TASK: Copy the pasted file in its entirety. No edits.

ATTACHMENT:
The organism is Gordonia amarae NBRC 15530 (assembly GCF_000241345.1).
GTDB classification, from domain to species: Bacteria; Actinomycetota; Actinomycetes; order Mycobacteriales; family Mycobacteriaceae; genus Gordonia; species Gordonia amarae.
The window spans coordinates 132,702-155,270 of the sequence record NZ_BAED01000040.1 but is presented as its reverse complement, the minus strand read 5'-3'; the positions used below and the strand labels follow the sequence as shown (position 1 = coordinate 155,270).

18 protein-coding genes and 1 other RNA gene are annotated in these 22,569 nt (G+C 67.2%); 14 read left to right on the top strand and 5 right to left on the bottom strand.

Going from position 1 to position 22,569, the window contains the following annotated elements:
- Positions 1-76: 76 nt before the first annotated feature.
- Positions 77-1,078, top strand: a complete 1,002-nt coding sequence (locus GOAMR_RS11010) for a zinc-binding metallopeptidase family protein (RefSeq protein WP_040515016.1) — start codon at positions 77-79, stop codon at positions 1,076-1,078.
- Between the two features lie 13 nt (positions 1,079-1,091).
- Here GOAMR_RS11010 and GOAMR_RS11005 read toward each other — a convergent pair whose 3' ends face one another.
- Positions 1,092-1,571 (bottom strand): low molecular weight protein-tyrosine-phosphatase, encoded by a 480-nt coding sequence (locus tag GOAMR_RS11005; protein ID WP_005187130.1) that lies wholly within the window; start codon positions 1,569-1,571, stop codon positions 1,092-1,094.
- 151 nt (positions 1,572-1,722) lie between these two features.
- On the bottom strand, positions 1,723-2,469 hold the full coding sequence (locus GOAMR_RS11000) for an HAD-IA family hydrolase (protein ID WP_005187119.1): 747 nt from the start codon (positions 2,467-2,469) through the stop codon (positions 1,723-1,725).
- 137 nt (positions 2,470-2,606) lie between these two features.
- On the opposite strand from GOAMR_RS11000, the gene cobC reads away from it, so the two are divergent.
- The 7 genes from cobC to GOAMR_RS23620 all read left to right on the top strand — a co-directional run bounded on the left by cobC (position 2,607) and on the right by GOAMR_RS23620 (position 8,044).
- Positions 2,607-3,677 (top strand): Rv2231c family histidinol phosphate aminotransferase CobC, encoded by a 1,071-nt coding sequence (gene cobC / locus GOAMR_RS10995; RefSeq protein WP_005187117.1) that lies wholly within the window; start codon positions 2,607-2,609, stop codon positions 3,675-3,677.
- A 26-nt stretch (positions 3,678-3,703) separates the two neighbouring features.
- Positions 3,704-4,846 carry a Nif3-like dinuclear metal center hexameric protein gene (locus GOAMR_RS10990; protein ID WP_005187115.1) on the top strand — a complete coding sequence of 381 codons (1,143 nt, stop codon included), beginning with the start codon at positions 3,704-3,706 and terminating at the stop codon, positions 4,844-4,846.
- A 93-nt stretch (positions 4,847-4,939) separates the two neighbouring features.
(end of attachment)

The organism is Gordonia amarae NBRC 15530 (assembly GCF_000241345.1).
GTDB classification, from domain to species: Bacteria; Actinomycetota; Actinomycetes; order Mycobacteriales; family Mycobacteriaceae; genus Gordonia; species Gordonia amarae.
The window spans coordinates 132,702-155,270 of the sequence record NZ_BAED01000040.1 but is presented as its reverse complement, the minus strand read 5'-3'; the positions used below and the strand labels follow the sequence as shown (position 1 = coordinate 155,270).

18 protein-coding genes and 1 other RNA gene are annotated in these 22,569 nt (G+C 67.2%); 14 read left to right on the top strand and 5 right to left on the bottom strand.

Going from position 1 to position 22,569, the window contains the following annotated elements:
- Positions 1-76: 76 nt before the first annotated feature.
- Positions 77-1,078, top strand: a complete 1,002-nt coding sequence (locus GOAMR_RS11010) for a zinc-binding metallopeptidase family protein (RefSeq protein WP_040515016.1) — start codon at positions 77-79, stop codon at positions 1,076-1,078.
- Between the two features lie 13 nt (positions 1,079-1,091).
- Here GOAMR_RS11010 and GOAMR_RS11005 read toward each other — a convergent pair whose 3' ends face one another.
- Positions 1,092-1,571 (bottom strand): low molecular weight protein-tyrosine-phosphatase, encoded by a 480-nt coding sequence (locus tag GOAMR_RS11005; protein ID WP_005187130.1) that lies wholly within the window; start codon positions 1,569-1,571, stop codon positions 1,092-1,094.
- 151 nt (positions 1,572-1,722) lie between these two features.
- On the bottom strand, positions 1,723-2,469 hold the full coding sequence (locus GOAMR_RS11000) for an HAD-IA family hydrolase (protein ID WP_005187119.1): 747 nt from the start codon (positions 2,467-2,469) through the stop codon (positions 1,723-1,725).
- 137 nt (positions 2,470-2,606) lie between these two features.
- On the opposite strand from GOAMR_RS11000, the gene cobC reads away from it, so the two are divergent.
- The 7 genes from cobC to GOAMR_RS23620 all read left to right on the top strand — a co-directional run bounded on the left by cobC (position 2,607) and on the right by GOAMR_RS23620 (position 8,044).
- Positions 2,607-3,677 (top strand): Rv2231c family histidinol phosphate aminotransferase CobC, encoded by a 1,071-nt coding sequence (gene cobC / locus GOAMR_RS10995; RefSeq protein WP_005187117.1) that lies wholly within the window; start codon positions 2,607-2,609, stop codon positions 3,675-3,677.
- A 26-nt stretch (positions 3,678-3,703) separates the two neighbouring features.
- Positions 3,704-4,846 carry a Nif3-like dinuclear metal center hexameric protein gene (locus GOAMR_RS10990; protein ID WP_005187115.1) on the top strand — a complete coding sequence of 381 codons (1,143 nt, stop codon included), beginning with the start codon at positions 3,704-3,706 and terminating at the stop codon, positions 4,844-4,846.
- A 93-nt stretch (positions 4,847-4,939) separates the two neighbouring features.